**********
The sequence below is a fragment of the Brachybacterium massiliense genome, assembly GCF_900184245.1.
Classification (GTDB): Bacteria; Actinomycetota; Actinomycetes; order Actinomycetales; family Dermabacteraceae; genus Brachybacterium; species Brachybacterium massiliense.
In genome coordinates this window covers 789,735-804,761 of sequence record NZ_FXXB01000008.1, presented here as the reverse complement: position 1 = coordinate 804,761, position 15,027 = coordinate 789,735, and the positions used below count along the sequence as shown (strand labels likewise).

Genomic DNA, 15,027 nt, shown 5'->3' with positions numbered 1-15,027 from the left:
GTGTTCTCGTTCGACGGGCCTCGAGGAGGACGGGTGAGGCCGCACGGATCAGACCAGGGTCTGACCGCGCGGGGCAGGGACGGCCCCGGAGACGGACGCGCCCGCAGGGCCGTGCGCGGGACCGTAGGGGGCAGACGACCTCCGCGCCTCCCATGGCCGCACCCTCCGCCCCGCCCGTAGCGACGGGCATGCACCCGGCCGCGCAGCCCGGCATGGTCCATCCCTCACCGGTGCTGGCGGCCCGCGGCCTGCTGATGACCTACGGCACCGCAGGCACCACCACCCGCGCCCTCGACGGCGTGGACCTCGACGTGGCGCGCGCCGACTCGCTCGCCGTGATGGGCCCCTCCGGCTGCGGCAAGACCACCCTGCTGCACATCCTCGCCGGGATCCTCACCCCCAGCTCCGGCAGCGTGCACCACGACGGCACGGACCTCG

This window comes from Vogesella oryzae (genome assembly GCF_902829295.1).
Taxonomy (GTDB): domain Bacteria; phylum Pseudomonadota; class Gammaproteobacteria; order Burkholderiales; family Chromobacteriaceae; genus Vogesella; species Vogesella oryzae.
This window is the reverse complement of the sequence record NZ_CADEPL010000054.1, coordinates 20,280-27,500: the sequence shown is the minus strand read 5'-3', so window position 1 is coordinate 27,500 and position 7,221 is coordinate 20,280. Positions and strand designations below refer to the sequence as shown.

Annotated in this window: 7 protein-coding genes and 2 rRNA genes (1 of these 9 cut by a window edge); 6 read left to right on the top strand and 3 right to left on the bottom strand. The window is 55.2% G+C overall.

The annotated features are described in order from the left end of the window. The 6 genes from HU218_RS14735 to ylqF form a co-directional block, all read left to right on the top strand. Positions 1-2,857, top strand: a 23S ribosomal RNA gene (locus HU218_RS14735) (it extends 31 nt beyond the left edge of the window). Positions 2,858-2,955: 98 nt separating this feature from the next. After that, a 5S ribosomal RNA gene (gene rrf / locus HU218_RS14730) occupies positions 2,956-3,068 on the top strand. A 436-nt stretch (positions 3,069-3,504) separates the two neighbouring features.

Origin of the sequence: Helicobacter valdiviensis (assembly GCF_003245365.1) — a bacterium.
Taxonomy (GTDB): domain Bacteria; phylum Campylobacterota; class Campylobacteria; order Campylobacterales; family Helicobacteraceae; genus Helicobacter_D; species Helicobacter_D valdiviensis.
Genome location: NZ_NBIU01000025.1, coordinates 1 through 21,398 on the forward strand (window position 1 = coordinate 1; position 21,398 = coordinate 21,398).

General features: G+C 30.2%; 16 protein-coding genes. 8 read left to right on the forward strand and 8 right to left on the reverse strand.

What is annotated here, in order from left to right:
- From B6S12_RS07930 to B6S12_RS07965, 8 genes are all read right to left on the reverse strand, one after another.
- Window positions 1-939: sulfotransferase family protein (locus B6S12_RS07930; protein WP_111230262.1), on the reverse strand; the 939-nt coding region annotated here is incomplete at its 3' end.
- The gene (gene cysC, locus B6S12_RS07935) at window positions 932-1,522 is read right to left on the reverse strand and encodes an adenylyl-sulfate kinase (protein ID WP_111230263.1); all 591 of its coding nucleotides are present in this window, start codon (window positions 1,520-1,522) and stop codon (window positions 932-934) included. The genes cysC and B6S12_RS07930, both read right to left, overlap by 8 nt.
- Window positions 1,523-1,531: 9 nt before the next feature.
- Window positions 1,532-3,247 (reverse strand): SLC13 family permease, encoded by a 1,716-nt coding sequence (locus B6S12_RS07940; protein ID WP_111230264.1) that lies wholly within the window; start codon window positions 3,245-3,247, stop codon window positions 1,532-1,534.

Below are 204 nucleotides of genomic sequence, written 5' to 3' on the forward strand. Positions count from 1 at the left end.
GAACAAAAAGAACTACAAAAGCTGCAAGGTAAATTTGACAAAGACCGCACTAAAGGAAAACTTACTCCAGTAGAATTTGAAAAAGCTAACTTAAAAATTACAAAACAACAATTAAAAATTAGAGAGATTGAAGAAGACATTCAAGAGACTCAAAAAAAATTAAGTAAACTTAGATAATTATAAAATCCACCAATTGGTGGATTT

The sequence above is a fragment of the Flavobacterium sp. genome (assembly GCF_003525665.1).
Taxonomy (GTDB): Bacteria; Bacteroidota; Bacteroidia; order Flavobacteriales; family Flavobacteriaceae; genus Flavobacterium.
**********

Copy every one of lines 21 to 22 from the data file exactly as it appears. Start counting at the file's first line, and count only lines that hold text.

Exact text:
Below are 204 nucleotides of genomic sequence, written 5' to 3' on the forward strand. Positions count from 1 at the left end.
GAACAAAAAGAACTACAAAAGCTGCAAGGTAAATTTGACAAAGACCGCACTAAAGGAAAACTTACTCCAGTAGAATTTGAAAAAGCTAACTTAAAAATTACAAAACAACAATTAAAAATTAGAGAGATTGAAGAAGACATTCAAGAGACTCAAAAAAAATTAAGTAAACTTAGATAATTATAAAATCCACCAATTGGTGGATTT